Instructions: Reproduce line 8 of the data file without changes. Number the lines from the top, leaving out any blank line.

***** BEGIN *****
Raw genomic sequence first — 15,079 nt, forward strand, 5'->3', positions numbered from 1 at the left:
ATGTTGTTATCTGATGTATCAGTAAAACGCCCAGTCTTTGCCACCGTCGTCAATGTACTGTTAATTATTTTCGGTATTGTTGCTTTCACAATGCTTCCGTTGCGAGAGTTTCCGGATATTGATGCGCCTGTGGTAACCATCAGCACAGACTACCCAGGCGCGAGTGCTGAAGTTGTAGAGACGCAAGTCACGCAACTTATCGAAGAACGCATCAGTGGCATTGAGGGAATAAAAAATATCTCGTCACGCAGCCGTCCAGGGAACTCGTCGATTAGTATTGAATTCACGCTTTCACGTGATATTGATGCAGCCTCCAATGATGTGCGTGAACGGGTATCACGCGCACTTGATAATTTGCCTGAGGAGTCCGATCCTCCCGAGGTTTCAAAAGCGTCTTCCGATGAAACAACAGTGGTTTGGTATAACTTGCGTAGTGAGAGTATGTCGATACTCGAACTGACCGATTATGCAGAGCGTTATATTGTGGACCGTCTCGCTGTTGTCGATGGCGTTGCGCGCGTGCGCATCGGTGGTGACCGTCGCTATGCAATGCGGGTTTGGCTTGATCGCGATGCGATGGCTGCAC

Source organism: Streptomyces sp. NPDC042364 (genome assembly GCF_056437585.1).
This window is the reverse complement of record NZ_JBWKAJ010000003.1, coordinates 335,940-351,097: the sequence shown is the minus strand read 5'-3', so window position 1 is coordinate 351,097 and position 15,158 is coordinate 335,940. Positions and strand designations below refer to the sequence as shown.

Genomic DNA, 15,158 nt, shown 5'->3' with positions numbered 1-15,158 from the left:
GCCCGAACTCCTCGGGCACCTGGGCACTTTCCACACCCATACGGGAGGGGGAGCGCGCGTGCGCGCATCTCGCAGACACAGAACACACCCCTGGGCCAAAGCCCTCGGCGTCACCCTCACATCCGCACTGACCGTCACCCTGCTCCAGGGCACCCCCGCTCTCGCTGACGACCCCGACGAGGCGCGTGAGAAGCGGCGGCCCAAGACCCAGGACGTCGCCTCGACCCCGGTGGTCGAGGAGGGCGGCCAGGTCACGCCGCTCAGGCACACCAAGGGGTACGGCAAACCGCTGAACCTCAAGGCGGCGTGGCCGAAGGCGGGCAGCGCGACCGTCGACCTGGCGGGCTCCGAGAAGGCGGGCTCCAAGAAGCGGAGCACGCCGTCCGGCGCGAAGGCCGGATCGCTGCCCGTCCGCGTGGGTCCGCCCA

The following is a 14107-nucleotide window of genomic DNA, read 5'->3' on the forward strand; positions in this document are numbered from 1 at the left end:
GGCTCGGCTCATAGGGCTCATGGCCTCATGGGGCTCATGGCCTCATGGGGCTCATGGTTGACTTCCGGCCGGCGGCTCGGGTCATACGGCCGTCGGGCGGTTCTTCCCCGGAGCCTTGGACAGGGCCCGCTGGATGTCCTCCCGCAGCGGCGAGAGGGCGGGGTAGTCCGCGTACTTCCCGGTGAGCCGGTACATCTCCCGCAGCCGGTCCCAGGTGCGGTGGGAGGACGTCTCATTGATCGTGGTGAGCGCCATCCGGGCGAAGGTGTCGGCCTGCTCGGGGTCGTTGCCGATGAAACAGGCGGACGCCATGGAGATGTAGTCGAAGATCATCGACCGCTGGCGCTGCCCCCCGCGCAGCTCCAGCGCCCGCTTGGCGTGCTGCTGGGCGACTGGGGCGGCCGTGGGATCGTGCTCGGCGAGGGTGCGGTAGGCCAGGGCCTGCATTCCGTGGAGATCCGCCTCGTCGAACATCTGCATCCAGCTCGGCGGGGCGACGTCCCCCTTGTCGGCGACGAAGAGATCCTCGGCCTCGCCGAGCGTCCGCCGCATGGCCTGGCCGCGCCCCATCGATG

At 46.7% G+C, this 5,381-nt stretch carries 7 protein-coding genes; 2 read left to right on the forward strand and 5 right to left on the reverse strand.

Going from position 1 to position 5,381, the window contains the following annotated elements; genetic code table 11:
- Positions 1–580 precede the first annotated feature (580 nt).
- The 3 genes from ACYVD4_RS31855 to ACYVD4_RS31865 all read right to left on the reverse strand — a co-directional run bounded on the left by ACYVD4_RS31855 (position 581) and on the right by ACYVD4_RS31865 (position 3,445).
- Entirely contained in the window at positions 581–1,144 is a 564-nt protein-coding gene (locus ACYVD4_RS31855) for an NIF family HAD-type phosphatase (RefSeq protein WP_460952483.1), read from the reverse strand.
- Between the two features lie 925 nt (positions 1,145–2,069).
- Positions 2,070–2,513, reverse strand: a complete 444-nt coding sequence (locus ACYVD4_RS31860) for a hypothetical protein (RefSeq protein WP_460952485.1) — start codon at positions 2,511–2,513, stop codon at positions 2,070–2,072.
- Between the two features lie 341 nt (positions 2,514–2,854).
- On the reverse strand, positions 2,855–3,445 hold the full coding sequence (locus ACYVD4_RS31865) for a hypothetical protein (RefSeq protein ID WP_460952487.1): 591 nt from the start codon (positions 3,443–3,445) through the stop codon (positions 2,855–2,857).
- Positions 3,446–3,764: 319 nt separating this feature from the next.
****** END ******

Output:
GGCTCGGCTCATAGGGCTCATGGCCTCATGGGGCTCATGGCCTCATGGGGCTCATGGTTGACTTCCGGCCGGCGGCTCGGGTCATACGGCCGTCGGGCGGTTCTTCCCCGGAGCCTTGGACAGGGCCCGCTGGATGTCCTCCCGCAGCGGCGAGAGGGCGGGGTAGTCCGCGTACTTCCCGGTGAGCCGGTACATCTCCCGCAGCCGGTCCCAGGTGCGGTGGGAGGACGTCTCATTGATCGTGGTGAGCGCCATCCGGGCGAAGGTGTCGGCCTGCTCGGGGTCGTTGCCGATGAAACAGGCGGACGCCATGGAGATGTAGTCGAAGATCATCGACCGCTGGCGCTGCCCCCCGCGCAGCTCCAGCGCCCGCTTGGCGTGCTGCTGGGCGACTGGGGCGGCCGTGGGATCGTGCTCGGCGAGGGTGCGGTAGGCCAGGGCCTGCATTCCGTGGAGATCCGCCTCGTCGAACATCTGCATCCAGCTCGGCGGGGCGACGTCCCCCTTGTCGGCGACGAAGAGATCCTCGGCCTCGCCGAGCGTCCGCCGCATGGCCTGGCCGCGCCCCATCGATG